With influencer marketing becoming more prominent, the onus is being put onto social platforms to better police fake engagement and interaction, in order to demonstrate actual user activity, and weed out those who are looking to cheat the system and inflate their presence.
This happens on every platform in some capacity, but they are now taking action. Instagram announced a crackdown on followers gained via third-party apps late last year, and Facebook recently launched legal action against companies selling fake engagement.
And now, Twitter-owned live-streaming app Periscope is taking steps to clean up its platform, with an update to its spam policy, and a new push to eradicate fakes.
As explained on the Periscope blog, the platform has revised its definition of spam to now cover “any bulk, aggressive, or deceptive activity that attempts to manipulate or disrupt Periscope or the experience of users on Periscope.”
That puts fake engagement directly in its firing line:
“This change means that, starting today, fake engagements are prohibited on Periscope. Any artificial hearts, chats, followers and views violate our spam rules, and so will selling or promoting fake engagement.”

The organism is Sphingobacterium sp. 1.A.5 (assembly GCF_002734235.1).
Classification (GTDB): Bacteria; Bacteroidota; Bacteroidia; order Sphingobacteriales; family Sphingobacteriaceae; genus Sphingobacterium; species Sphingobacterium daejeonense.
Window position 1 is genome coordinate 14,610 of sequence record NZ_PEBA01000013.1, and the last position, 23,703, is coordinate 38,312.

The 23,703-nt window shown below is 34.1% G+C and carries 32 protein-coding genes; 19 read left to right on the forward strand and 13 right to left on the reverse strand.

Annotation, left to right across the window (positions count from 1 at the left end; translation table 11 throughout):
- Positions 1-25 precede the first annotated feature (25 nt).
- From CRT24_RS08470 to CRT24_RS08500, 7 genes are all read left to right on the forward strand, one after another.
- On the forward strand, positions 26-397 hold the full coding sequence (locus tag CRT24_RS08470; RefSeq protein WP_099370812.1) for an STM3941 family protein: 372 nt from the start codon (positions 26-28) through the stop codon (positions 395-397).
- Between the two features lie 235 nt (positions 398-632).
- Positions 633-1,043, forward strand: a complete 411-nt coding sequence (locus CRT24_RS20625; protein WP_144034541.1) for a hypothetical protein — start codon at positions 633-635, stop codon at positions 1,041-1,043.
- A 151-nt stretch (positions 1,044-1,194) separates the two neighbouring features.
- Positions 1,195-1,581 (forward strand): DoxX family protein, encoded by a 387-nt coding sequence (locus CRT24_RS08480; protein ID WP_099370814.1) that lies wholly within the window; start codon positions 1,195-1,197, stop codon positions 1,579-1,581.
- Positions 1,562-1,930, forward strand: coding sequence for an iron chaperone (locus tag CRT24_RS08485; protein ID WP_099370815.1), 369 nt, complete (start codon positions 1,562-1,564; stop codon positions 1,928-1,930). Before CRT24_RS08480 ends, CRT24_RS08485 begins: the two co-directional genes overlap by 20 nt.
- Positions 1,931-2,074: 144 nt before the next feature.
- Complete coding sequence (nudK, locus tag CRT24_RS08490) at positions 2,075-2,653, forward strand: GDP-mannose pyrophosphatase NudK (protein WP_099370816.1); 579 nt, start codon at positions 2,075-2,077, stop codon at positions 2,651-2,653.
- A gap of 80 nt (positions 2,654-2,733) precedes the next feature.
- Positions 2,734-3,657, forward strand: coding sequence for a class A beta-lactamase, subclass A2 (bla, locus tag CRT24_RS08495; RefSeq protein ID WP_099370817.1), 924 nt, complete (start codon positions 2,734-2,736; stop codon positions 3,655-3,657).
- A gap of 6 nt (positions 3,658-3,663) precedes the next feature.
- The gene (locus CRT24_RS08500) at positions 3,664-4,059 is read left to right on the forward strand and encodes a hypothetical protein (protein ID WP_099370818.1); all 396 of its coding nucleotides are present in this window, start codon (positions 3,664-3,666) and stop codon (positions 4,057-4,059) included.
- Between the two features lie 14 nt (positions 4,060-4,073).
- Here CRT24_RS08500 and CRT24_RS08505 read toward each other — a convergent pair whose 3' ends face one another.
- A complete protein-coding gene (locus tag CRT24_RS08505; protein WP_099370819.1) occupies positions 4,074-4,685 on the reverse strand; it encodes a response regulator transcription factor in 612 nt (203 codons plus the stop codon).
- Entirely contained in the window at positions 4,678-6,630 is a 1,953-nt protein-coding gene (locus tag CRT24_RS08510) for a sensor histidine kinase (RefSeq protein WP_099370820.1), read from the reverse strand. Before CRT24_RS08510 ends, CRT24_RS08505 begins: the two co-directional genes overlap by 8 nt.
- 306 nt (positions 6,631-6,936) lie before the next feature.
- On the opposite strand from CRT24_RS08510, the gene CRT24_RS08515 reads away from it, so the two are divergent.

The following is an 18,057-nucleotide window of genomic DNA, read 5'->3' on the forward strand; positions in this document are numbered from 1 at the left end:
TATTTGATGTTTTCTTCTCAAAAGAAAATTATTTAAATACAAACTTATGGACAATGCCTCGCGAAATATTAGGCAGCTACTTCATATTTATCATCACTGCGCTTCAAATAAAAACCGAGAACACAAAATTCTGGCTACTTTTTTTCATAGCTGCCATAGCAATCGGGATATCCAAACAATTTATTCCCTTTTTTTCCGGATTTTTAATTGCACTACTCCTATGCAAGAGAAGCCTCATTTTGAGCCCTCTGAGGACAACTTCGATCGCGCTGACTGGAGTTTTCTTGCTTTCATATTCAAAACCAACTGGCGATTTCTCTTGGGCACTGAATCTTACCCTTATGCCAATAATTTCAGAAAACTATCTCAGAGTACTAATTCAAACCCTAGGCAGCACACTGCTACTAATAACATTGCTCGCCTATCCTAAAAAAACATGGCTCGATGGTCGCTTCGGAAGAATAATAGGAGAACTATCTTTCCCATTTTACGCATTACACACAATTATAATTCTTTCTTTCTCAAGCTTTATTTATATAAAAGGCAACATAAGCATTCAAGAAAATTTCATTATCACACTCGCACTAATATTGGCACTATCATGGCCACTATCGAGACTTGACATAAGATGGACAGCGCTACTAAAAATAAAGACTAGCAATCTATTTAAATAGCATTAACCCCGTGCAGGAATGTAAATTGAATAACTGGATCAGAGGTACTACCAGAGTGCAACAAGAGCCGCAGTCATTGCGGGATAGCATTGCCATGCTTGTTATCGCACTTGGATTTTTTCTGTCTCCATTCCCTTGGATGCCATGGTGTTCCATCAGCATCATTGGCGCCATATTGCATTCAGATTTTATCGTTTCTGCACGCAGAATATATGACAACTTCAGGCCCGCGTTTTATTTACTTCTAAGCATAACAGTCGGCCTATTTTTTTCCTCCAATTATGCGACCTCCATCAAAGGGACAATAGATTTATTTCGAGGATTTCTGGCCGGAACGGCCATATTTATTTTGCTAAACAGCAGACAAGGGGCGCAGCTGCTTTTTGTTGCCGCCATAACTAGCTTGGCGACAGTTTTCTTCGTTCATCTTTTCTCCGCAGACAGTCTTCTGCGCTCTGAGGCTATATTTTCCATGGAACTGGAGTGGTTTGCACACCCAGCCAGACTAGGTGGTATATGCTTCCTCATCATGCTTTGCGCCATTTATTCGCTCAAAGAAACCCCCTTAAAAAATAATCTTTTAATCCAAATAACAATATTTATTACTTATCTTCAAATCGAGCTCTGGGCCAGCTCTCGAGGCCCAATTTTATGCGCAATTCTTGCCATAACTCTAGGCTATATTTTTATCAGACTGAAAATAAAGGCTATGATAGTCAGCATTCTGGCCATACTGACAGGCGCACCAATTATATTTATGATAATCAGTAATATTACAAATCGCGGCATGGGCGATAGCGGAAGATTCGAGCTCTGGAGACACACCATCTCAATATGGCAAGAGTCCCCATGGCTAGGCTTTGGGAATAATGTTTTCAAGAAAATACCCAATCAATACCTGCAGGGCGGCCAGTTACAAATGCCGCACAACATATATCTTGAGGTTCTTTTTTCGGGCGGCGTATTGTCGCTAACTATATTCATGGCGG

It may not seem like a major problem on a live-streaming platform – where the content is being delivered in real-time – but fakes have become another major issue for Periscope, along with inappropriate content and comments, which it’s still working to address.
Indeed, according to TechCrunch, there are various YouTube videos which detail how this works, including tutorials on how to boost your Periscope metrics, use bots for added engagement, and find relevant services on to get more followers and views.
That’s nothing new – again, a quick search will uncover similar providers for every social network – but the problem has obviously become significant enough that Periscope now feels compelled to act, and it has promised to do so, even on “accounts that may be high profile”.
In addition to this, Periscope is also looking to improve its interaction options by launching new “account-level spam reporting options” to enable more effective, efficient spam reporting, as it seeks to address the aforementioned issues with inappropriate comments on streams.
It’s another indicator that the time is nigh for those buying and selling fake followers and engagement online – as social media becomes a more essential element in business strategy, so too increases the need for the platforms to more proactively police the data they provide, and ensure that there’s a greater level of transparency and accuracy in their various metrics, including follower counts and engagement. These may be ‘vanity metrics’, but many businesses are making investment decisions based on this data, whether they should be or not.
As such, it’s good to see the platforms looking to more proactively address what’s, essentially, online fraud.
Periscope’s new spam policies are now in effect, with enforcement actions to follow.